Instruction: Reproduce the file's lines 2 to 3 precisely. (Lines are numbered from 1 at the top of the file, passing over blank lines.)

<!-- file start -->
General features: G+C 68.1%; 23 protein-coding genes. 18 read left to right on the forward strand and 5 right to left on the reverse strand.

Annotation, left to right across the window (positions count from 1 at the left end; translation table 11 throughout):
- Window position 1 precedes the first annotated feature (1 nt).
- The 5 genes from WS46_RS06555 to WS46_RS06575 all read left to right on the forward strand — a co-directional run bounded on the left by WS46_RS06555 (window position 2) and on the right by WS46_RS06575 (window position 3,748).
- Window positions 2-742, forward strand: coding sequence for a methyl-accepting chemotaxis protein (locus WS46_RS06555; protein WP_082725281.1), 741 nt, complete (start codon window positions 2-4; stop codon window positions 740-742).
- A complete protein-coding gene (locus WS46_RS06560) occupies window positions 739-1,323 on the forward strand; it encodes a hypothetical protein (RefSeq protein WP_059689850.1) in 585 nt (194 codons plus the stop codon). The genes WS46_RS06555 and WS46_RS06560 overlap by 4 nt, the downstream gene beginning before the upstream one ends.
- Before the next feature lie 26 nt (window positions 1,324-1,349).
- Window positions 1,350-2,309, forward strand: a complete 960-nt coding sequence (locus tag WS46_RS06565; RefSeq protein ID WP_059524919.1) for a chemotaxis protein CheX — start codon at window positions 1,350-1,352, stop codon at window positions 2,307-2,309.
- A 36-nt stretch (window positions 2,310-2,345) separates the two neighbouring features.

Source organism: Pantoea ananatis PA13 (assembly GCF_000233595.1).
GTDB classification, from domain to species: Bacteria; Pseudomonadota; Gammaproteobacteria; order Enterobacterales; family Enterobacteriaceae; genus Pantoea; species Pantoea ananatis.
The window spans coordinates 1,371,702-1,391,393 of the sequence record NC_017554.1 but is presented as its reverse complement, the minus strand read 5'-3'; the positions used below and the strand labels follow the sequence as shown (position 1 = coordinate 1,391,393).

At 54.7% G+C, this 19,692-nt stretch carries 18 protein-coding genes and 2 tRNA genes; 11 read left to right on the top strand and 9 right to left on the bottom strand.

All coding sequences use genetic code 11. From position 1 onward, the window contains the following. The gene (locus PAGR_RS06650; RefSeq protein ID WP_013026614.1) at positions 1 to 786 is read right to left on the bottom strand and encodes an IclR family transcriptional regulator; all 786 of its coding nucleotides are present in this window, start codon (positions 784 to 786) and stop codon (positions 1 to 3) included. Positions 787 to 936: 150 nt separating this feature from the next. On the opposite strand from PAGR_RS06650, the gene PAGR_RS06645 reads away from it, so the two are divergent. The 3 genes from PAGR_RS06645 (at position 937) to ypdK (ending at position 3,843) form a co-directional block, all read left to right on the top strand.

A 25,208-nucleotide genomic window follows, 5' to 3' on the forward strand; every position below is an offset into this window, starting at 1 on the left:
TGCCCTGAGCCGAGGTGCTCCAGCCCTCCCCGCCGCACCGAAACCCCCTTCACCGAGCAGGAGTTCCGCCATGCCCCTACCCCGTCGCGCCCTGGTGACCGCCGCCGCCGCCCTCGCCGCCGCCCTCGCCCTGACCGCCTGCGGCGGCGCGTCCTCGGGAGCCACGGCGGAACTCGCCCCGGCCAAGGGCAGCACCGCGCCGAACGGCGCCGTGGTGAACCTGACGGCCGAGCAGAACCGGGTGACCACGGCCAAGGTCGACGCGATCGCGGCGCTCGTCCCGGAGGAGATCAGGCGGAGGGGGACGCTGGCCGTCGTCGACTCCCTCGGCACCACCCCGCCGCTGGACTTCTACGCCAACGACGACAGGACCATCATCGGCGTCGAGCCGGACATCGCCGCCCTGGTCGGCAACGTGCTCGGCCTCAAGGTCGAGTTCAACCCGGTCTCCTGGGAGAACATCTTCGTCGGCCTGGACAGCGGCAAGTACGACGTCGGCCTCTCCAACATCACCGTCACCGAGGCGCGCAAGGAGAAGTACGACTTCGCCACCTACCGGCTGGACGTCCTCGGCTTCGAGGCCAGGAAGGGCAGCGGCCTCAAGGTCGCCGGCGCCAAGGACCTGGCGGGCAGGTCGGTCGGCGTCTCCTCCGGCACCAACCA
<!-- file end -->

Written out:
Annotation, left to right across the window (positions count from 1 at the left end; translation table 11 throughout):
- Window position 1 precedes the first annotated feature (1 nt).